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Medical students and foundation doctors are notorious for not knowing how to behave in the operating theatre. This is typically because no one tells you how it all works, what to expect and what to do. Operating theatres are incredibly complex working environments with various invisible etiquette rules that you are expected to assumingly know. Inevitably, this leads to students and junior doctors getting very little out of their often-limited theatre exposure, and as a result, being left deeply uninspired by surgery as a speciality. A skill that will massively enhance your experience in theatre is having an awareness of the names and functions of the different surgical instruments. This will enable you to better understand interactions among the surgical staff and make you a much more competent assistant.
As with every medical procedure, specific equipment is required for each surgical operation. Some equipment is reusable (most instruments fall into this category), whilst other equipment is single-use only. With few exceptions, all equipment used in operations is sterile and so will be packed, therefore it must only be touched by those who are scrubbed. Common examples of ‘disposables’ you will see in theatre are cutting-staplers, ‘energy devices’, drains and swabs – which we will discuss later.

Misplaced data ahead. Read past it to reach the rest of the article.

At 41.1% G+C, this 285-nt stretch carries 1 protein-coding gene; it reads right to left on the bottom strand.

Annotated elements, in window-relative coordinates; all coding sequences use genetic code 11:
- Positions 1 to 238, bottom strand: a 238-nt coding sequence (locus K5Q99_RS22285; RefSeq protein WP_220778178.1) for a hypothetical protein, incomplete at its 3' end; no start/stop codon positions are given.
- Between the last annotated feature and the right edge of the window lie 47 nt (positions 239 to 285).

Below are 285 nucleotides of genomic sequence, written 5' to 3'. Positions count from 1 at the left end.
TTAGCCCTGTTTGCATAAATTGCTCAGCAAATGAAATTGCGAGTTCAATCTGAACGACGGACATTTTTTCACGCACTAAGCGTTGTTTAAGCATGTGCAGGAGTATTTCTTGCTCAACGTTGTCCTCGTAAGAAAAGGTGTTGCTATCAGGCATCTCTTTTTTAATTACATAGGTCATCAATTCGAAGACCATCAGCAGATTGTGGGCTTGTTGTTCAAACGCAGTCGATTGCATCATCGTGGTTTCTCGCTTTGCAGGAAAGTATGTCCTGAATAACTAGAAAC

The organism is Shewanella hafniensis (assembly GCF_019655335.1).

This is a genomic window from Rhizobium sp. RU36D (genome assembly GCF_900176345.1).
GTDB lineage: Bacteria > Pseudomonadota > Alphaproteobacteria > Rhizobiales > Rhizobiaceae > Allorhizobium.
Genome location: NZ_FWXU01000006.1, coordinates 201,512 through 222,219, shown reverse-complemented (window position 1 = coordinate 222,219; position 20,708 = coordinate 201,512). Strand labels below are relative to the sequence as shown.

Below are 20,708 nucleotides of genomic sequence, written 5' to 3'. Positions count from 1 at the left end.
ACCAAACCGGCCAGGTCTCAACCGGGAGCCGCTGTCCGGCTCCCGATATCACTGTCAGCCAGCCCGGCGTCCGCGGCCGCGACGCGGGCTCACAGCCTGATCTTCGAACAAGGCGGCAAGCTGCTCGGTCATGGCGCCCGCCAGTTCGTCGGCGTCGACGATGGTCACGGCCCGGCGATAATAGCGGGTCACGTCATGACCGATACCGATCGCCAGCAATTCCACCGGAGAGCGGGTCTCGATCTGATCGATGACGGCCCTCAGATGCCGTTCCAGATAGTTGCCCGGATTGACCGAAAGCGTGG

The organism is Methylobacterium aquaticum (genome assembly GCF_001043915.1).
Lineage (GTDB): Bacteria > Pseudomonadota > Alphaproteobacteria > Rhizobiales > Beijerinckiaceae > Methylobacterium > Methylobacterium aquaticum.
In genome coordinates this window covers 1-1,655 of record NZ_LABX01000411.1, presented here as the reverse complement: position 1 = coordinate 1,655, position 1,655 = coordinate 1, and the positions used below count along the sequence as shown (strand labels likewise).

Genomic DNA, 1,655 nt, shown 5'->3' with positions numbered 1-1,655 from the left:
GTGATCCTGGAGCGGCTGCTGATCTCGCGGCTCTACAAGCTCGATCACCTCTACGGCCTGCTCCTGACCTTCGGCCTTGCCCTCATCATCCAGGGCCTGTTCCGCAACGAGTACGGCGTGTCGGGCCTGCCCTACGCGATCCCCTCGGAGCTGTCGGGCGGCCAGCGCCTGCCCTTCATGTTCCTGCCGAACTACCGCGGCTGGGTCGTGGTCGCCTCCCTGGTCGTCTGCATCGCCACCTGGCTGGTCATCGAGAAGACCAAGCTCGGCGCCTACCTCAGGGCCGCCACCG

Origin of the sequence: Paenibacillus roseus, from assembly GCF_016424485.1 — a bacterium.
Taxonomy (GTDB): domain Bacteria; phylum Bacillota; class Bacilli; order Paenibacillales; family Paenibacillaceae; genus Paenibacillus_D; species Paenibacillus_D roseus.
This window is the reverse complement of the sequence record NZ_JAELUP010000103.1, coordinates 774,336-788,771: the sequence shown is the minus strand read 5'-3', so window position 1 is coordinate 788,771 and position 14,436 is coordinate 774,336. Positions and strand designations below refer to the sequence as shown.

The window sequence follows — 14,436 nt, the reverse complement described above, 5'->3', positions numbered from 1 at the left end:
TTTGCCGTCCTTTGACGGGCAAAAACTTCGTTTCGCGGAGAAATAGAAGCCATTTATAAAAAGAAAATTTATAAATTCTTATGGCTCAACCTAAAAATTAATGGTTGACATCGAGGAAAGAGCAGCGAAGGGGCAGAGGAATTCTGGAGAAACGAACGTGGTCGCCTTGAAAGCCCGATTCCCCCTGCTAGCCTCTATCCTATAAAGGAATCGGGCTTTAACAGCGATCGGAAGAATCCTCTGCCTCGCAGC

There is an enormous number of surgical instruments out there, with many used infrequently in specialist operations. This guide will discuss the instruments you are likely to encounter in ‘open’ general surgical procedures. Though not covered in this article, there are also specific instruments for laparoscopic ‘keyhole’ surgery or robot-driven operations. In basic terms, many of these can be thought of as miniaturised versions of ‘open’ surgery instruments on the end of long handles.
There are a couple of “basic” sets containing the most commonly used instruments, which may be all that is required for something simple (e.g. the excision of a mole). Depending on the operation, surgical staff may also use other trays containing more specialised instruments (e.g. laparotomy set, rectal set, vascular set).
Before we get started, here is the most important learning point for this article: no matter how confident you may feel about your knowledge of surgical instruments and procedures, never mess with the scrub nurses’ tables or trays. Depending on which nurse you are scrubbed with, this could lead to anything from a polite word in your ear to a slap on the wrist or even being told to de-scrub. This rule is part of general theatre etiquette but is also of paramount importance because the nurses need to keep track of all the instruments for their final “count” to ensure that no instruments remain unaccounted for. In most cases, if you would like to use something from the tray, it is good practice to ask the scrub nurse to pass it to you rather than grabbing it yourself.
Types of surgical instruments
This guide is designed to help give you a basic grounding in how to identify surgical instruments, but you will soon realise that the world of surgery is anything but standardised! It is likely that individual hospitals, scrub teams and surgeons will have different names for the same pieces of kit. That being said, instruments can be categorised by their utility (or rather, what you use them for). Instruments may be used for manipulation, retraction, cutting, suturing, suction and other purposes.